davidd (davidd) wrote,

The Dumbest Generation

Just finished reading The Dumbest Generation: How the Digital Age Stupefies Young Americans and Jeopardizes Our Future, 2008, by Mark Bauerlein.

The book jacket blurb, taken from the author's introduction, includes the phrase "founts of knowledge." In the introduction as printed in the pages of the book, the phrase is "fonts of knowledge." I wonder which was the author's preference? I wonder if the author couldn't decide so went with one of each? I wonder if the book jacket designer is one of those "under 30" people about whom the author is warning us?

22/365 - Understanding the Workplace EnvironmentI heard a radio interview last week with Larry D. Rosen Ph.D, author of an upcoming new book, Rewired: Understanding the iGeneration and the Way They Learn. Mr. Rosen seemed to suggest that the current generation is the brightest in history, that they are somehow innately skilled when it comes to digital communication, and that their "wired-ness" unleashes vast new levels of creativity, thirst for knowledge, and problem-solving skills.

In my role as an elementary school staff member... I'm just not seeing it. My administrators keep attending conferences and trainings and then coming back to school parroting these same themes of spectacular performance potential among all of today's kids, and reiterating the new rote refrain about "the digital generation" and their intuitive grasp of all forms of electronic media.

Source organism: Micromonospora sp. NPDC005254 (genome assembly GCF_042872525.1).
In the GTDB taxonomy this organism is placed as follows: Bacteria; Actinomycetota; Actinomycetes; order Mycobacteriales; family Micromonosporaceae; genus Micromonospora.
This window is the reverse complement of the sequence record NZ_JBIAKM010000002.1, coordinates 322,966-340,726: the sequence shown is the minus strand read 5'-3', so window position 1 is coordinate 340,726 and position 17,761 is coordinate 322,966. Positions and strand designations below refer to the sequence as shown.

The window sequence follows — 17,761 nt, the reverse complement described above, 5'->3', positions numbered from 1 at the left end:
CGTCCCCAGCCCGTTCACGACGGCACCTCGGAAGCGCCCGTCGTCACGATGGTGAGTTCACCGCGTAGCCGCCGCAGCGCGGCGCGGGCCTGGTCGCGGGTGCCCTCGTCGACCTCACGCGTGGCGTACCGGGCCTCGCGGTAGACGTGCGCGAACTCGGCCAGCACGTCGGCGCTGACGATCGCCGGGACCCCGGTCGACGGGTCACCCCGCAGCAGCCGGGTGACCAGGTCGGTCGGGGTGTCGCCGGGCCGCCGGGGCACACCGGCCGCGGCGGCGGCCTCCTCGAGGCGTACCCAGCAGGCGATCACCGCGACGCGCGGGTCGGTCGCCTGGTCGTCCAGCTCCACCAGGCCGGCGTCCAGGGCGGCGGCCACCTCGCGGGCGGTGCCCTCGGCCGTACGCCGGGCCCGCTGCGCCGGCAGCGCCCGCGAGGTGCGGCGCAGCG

I work with these "digital learners" on a daily basis. And that "innate digital" crap is... well, it's crap! Kids "play" with computers, but they don't know what they're doing half the time. They have no qualms about breaking something, either glitching up the software or physically breaking the hardware, and just walking away from it. They like pushing buttons and watching the pretty lights move around the screen, but anything that requires thought or effort is an immediate turn-off. It's quite common for a kid to have an emotional meltdown if the software seizes up or an inadvertent click sends them on an unexpected tangent. I can't count the times I've heard kids scream in anguish when they unintentionally delete an entire page of painstakingly typed text.